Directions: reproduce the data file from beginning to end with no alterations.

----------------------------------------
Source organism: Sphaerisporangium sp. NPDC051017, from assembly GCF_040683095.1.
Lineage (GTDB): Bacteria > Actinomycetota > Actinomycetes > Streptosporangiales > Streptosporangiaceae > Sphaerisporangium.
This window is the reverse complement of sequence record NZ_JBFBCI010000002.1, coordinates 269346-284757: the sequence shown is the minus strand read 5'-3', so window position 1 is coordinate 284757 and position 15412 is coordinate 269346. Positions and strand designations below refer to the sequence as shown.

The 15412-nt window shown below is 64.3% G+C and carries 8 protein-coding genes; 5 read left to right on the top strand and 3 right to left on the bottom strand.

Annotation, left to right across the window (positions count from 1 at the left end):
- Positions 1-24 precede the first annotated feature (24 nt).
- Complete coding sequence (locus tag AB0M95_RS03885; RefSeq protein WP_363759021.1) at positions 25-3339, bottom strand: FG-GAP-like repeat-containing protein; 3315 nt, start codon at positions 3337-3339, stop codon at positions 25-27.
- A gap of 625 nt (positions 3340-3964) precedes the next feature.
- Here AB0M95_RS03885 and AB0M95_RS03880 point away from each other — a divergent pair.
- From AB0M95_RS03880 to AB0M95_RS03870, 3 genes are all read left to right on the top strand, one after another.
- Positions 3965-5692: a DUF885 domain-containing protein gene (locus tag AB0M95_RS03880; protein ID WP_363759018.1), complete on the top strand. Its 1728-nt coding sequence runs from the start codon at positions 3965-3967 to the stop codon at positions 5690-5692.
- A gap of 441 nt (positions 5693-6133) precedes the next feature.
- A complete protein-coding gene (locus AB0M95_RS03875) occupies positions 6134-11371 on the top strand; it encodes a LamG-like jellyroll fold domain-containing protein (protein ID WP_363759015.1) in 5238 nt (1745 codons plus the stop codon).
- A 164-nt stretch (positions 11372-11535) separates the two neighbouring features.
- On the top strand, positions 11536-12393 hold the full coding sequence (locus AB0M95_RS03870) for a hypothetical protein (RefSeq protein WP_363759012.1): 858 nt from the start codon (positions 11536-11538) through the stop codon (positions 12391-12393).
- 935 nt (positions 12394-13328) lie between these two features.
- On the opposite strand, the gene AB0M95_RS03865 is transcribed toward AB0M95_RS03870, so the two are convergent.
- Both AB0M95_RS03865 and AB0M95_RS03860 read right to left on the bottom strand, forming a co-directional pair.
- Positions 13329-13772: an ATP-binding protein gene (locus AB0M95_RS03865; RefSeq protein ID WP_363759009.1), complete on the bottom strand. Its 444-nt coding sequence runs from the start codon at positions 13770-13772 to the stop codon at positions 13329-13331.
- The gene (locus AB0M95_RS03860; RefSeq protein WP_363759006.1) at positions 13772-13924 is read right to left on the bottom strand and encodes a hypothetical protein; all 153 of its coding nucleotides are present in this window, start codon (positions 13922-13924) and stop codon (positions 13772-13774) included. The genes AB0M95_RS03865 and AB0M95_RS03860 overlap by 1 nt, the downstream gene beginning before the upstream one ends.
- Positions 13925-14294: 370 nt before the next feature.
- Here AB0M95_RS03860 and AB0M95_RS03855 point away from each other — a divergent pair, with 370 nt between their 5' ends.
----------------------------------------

Source organism: Sphaerisporangium sp. NPDC051017, from assembly GCF_040683095.1.
Lineage (GTDB): Bacteria > Actinomycetota > Actinomycetes > Streptosporangiales > Streptosporangiaceae > Sphaerisporangium.
This window is the reverse complement of sequence record NZ_JBFBCI010000002.1, coordinates 269346-284757: the sequence shown is the minus strand read 5'-3', so window position 1 is coordinate 284757 and position 15412 is coordinate 269346. Positions and strand designations below refer to the sequence as shown.

The 15412-nt window shown below is 64.3% G+C and carries 8 protein-coding genes; 5 read left to right on the top strand and 3 right to left on the bottom strand.

Annotation, left to right across the window (positions count from 1 at the left end):
- Positions 1-24 precede the first annotated feature (24 nt).
- Complete coding sequence (locus tag AB0M95_RS03885; RefSeq protein WP_363759021.1) at positions 25-3339, bottom strand: FG-GAP-like repeat-containing protein; 3315 nt, start codon at positions 3337-3339, stop codon at positions 25-27.
- A gap of 625 nt (positions 3340-3964) precedes the next feature.
- Here AB0M95_RS03885 and AB0M95_RS03880 point away from each other — a divergent pair.
- From AB0M95_RS03880 to AB0M95_RS03870, 3 genes are all read left to right on the top strand, one after another.
- Positions 3965-5692: a DUF885 domain-containing protein gene (locus tag AB0M95_RS03880; protein ID WP_363759018.1), complete on the top strand. Its 1728-nt coding sequence runs from the start codon at positions 3965-3967 to the stop codon at positions 5690-5692.
- A gap of 441 nt (positions 5693-6133) precedes the next feature.
- A complete protein-coding gene (locus AB0M95_RS03875) occupies positions 6134-11371 on the top strand; it encodes a LamG-like jellyroll fold domain-containing protein (protein ID WP_363759015.1) in 5238 nt (1745 codons plus the stop codon).
- A 164-nt stretch (positions 11372-11535) separates the two neighbouring features.
- On the top strand, positions 11536-12393 hold the full coding sequence (locus AB0M95_RS03870) for a hypothetical protein (RefSeq protein WP_363759012.1): 858 nt from the start codon (positions 11536-11538) through the stop codon (positions 12391-12393).
- 935 nt (positions 12394-13328) lie between these two features.
- On the opposite strand, the gene AB0M95_RS03865 is transcribed toward AB0M95_RS03870, so the two are convergent.
- Both AB0M95_RS03865 and AB0M95_RS03860 read right to left on the bottom strand, forming a co-directional pair.
- Positions 13329-13772: an ATP-binding protein gene (locus AB0M95_RS03865; RefSeq protein ID WP_363759009.1), complete on the bottom strand. Its 444-nt coding sequence runs from the start codon at positions 13770-13772 to the stop codon at positions 13329-13331.
- The gene (locus AB0M95_RS03860; RefSeq protein WP_363759006.1) at positions 13772-13924 is read right to left on the bottom strand and encodes a hypothetical protein; all 153 of its coding nucleotides are present in this window, start codon (positions 13922-13924) and stop codon (positions 13772-13774) included. The genes AB0M95_RS03865 and AB0M95_RS03860 overlap by 1 nt, the downstream gene beginning before the upstream one ends.
- Positions 13925-14294: 370 nt before the next feature.
- Here AB0M95_RS03860 and AB0M95_RS03855 point away from each other — a divergent pair, with 370 nt between their 5' ends.